Is #bellringing the pursuit of aimless joy?

Image by Pexels from Pixabay

I was reading an article about how a woman and her child walked round and round in circles in the deep snow like Winnie the Pooh and Piglet.  It had no purpose, barely counted as exercise and once more snow fell they’d do it all again.  Sometimes for over an hour.  #bellringing can be a bit like that.  We can go ringing, be it practice night, a quarter peal or peal attempt, a training day or service ringing.  Sometimes #bellringing can have no real purpose but we do it anyway.  When the child was asked why she was trudging in circles in the snow for ages, seemingly pointlessly, her simple answer was because it’s fun. #bellringing can be like that too!

Ask people who make sand sculptures, or balance stones, why they do that when they know their efforts will be lost to the elements, and they’ll tell you that it helps them shed stress, entertain others and in some cases “mess with people’s heads”.  #bellringing can be like that too! Once we’ve rung our bells, the sound is lost for ever (unless you’ve recorded it and uploaded it to YouTube). It was transitory; there and now gone.  But we do it for the fleeting joy of the activity itself.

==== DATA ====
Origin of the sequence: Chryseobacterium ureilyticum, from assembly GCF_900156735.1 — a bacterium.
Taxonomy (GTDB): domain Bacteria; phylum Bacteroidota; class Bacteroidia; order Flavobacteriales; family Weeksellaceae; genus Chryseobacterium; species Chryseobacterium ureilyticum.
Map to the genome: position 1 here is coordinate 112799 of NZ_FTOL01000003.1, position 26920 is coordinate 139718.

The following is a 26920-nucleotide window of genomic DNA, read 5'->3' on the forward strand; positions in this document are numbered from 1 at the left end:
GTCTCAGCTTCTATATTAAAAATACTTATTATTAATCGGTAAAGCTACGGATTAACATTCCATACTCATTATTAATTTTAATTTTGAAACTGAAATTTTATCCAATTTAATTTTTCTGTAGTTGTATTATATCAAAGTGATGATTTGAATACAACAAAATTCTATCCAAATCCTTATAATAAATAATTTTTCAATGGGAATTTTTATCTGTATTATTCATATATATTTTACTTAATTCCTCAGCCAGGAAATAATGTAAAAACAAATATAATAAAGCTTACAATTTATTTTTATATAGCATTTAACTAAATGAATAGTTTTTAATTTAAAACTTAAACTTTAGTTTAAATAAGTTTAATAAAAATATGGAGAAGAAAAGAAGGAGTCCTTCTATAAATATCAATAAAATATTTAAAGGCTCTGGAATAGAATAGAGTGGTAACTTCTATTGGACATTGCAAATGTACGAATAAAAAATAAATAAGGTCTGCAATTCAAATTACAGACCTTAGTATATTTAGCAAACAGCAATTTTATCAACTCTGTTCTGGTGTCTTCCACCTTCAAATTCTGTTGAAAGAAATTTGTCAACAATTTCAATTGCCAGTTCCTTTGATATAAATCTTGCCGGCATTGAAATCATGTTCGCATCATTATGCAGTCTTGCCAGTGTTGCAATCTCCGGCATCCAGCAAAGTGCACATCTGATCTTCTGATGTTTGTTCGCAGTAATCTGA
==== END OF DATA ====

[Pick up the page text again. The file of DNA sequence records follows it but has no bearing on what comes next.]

We can spend a lot of time obsessing over personal goals and problems, feeling the weight of expectation and the fears that go with them.  #bellringing can trick us into take a break from all of that.  I often consider it therapy after a bad day at the office.  To be able to do something physical, that requires my full attention, and stretches my brain.  It can become a meditation, a moment to be in the present.  When we ring with others we can feel that we are part of something bigger but it’s equally as transient as our few moments or hours of #bellringing itself.

When we think of #bellringing vanishing into the larger scheme of space and time, along with any method mistakes we may make, we needn’t be afraid to try a new bell, a new method, have a go at conducting something for the first time.  In the few moments that follow, it becomes ephemeral and consigned to history.


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